With ASTIR's momentum gathering, Simon's rethinking his business model and looking to the future
Based in the southwest UK, Simon Huxtable has 20 years' experience as a DJ, music journalist and label manager behind him. In 2017, he decided to go it alone and launch his own label - and we're following his progress every step of the way...
Things are picking up! The Audioglider release got tongues wagging and it seems, from the feedback data so far on my latest release, that those wagging tongues reached as far as Radio 1 HQ. I’m also convinced my A&R policy is paying off. I’ve received enough new music to schedule releases every week, rather than the once-a-month schedule I have currently. And because of that, I can be super-picky. I’m even picky with remixers.
I knew that bigger artists are attracted to bigger artists, but I didn’t realise just how sheep-like the industry had become until this last release. Tripswitch is, in progressive house circles, the Salah or Messi of our generation. To top that off, he’s a fantastically down-to-earth guy who was more than happy to donate the remix he did for free (the bigger names charge still anywhere from £200-£1000, paid upfront). Thanks to his remix of Hot Jupiters alone, I was able to access music media in a way I hadn’t before. I was like the fat kid with keys to the sweet shop! That promotion helped no end.
Freek is chic
With that head of steam already bubbling up, ASTIR's latest release has Kölsch and a number of other key influencers frothing at the mouth. The record in question is Child Inner from little-known Dutch artist, Freek Strano. I remember him contacting me: unassuming, polite and professional, I had a good feeling about him before I even heard the music, and I wasn't wrong.
Rich, sophisticated and multi-layered, the four tracks he played me got under my skin instantly. I would have signed all four, but he told me he was waiting on another label first. As it happened, they signed three, leaving me with Child Inner. I knew straight away who I’d get to remix it - Pako & Frederik. Their first EP (ASTIR001) is still my best-selling release, so having them onboard made me very comfortable taking a chance with Freek.
With things going so well, it’s been hard to keep focus. Being a one-man-band label has its benefits, but it’s also tough keeping going and staying on track. I’m looking at how and when I run my promotions and even considering spacing out the releases a bit more to give each one more time and effort. I can’t really do that until the new year, so what I’ve decided is to release a couple of my own tracks and to compile two albums - an Ibiza mix and a 2018 best of - which will basically see out the year. Then I’ll take January off and look at restarting at the end of February.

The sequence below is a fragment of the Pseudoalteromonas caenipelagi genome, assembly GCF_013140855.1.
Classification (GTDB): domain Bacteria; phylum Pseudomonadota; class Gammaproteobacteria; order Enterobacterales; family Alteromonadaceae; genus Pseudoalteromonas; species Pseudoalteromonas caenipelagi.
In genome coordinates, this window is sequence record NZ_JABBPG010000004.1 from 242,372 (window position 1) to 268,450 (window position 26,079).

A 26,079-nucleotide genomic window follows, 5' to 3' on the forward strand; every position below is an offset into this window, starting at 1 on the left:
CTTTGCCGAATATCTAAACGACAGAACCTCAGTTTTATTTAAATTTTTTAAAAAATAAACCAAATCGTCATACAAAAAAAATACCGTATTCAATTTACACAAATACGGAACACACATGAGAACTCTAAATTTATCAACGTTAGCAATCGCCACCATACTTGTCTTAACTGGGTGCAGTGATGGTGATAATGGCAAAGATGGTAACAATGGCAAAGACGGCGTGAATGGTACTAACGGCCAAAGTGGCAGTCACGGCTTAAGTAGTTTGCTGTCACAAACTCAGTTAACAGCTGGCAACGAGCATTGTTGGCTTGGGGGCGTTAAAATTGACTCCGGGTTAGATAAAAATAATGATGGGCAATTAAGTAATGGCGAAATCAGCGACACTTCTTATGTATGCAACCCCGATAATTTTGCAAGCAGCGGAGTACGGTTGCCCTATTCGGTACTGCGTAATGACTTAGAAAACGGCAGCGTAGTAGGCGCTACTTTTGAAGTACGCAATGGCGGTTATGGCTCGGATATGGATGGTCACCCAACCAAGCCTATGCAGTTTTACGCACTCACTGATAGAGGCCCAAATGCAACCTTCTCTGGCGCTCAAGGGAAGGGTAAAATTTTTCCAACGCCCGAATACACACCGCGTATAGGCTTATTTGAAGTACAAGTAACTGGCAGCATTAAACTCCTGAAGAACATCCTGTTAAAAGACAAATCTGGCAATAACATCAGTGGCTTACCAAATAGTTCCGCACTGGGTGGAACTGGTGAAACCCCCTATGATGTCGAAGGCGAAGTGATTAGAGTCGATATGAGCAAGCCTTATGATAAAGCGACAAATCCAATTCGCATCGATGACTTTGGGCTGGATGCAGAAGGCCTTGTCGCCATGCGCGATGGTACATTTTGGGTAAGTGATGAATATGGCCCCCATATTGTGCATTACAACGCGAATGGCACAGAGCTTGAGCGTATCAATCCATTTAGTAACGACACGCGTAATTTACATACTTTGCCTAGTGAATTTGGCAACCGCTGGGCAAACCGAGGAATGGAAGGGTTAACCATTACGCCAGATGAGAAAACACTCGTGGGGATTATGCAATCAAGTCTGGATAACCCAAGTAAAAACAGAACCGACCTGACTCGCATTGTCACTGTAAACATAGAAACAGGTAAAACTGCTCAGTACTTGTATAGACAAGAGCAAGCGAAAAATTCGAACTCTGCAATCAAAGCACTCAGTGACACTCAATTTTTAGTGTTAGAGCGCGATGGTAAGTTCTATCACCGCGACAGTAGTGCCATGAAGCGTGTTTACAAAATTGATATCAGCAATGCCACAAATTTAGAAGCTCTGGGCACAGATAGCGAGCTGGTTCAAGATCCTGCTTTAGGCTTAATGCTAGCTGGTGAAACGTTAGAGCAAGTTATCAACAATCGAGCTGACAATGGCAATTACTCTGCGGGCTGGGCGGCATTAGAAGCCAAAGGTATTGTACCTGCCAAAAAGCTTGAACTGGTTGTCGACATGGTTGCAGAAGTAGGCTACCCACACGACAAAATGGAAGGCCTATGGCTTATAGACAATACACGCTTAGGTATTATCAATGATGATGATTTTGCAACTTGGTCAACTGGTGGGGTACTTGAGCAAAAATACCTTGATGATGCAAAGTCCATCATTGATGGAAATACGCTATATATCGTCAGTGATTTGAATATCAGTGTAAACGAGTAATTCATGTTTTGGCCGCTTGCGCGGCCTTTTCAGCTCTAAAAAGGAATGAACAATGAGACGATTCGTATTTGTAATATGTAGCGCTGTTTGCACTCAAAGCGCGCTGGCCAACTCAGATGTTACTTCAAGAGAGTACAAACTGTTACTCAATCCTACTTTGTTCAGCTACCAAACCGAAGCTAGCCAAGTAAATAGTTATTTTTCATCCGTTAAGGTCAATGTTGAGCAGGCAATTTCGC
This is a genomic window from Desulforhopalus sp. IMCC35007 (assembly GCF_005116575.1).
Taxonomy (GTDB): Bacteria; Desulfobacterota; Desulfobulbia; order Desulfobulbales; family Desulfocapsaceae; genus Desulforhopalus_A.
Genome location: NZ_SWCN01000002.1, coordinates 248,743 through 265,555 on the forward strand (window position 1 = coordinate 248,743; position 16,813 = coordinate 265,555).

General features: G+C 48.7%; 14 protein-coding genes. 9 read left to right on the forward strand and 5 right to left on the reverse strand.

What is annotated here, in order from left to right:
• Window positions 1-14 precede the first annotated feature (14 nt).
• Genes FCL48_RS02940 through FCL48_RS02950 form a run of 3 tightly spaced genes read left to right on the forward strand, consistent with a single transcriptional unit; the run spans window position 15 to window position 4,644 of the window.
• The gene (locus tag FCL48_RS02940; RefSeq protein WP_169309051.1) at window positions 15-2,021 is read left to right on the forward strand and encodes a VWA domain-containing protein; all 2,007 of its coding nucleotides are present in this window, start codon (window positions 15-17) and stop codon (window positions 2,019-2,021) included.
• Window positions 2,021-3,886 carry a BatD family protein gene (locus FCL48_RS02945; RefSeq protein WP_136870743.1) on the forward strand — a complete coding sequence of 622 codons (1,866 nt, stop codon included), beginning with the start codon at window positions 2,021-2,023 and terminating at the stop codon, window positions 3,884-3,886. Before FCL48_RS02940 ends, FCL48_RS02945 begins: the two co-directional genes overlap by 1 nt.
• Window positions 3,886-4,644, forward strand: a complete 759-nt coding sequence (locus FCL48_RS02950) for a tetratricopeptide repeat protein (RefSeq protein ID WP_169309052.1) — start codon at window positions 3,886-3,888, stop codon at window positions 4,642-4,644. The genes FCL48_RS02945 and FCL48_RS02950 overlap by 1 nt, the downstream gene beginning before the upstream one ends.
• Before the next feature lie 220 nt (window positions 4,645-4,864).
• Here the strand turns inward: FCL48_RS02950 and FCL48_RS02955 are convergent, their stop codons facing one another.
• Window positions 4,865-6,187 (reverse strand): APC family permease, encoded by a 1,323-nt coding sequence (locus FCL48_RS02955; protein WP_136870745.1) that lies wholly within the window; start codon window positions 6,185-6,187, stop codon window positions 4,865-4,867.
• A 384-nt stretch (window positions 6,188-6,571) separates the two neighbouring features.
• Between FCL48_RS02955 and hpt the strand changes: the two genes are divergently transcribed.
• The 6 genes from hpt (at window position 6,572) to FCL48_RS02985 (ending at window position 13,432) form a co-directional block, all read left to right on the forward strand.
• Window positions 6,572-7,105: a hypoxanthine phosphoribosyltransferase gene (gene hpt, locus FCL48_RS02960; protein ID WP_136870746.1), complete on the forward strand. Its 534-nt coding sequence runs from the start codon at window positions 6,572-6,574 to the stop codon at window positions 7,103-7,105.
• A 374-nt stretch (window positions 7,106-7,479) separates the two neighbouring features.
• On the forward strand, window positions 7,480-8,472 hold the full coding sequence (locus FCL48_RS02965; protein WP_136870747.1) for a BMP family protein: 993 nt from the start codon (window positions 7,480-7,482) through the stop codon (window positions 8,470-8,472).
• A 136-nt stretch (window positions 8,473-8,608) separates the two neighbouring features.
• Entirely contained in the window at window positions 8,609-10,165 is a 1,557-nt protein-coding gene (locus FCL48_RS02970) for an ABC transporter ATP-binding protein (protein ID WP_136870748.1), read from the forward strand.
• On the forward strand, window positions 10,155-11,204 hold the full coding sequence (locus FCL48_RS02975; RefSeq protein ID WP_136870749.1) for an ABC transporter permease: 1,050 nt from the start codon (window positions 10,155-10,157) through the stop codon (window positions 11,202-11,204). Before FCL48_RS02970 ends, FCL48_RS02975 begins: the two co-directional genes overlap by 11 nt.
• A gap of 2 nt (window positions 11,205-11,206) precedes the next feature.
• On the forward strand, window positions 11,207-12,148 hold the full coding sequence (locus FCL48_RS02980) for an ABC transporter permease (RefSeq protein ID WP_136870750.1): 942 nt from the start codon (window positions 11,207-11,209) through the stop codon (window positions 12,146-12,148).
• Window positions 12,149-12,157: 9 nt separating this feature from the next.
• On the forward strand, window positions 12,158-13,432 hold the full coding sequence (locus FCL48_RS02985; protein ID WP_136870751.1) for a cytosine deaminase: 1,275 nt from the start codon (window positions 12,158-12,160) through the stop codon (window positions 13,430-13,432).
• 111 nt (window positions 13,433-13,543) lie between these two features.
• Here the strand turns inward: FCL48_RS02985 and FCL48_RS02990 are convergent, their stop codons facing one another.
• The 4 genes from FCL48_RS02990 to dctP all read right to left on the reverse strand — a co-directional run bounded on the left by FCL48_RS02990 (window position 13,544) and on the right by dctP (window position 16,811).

By then, I should have Spotify cracked, which is what I really wanted to talk about this month.
Streaming is gathering pace. “Well, durrr...” you may say, but for the vast majority of label owners, the old business model is still their preferred approach. Without needlessly harking back to "the good ol' days," owning a label pre-digital revolution was easy. There was money, for a start - lots of it. And talent wasn’t something you judged on a TV programme. These days, though labels are almost unnecessary (and yes, I'm aware of the irony in that statement).
You can upload your music to YouTube etc and beam it out to the world for the price of your internet connection (or your parents', in many cases). From there, you can arrange your own deals, licensing, syncs and publishing. DIY is becoming much more affordable and attractive: the problem is, of course, that the gatekeeping labels do is moot. Spotify, to its credit, is looking at changing the shape of the industry and as a businessman, I'd be stupid not to be fully committed to using their platform.
Set aside the fact that music has become less valuable in terms of ownership: that concept is something my generation will see die with us. It won’t be long before DJs are signing into retail stores directly from the club and mixing track streams rather than a downloaded audio file. There won’t be the need for WAV vs MP3 audiophile arguments, and those annoying drunk people can request away safe in the knowledge their choice is merely a mouse click away. There might not even be a need for DJs if automation allows… but let’s not depress ourselves!
Suffice to say, if you want your label to survive, don’t worry too much about a website and Soundcloud, just make sure your YouTube and Spotify games are strong and you have an Insta that posts more than pictures of your dinner. This is where I’ll be focusing my efforts from here on.
Words: Simon Huxtable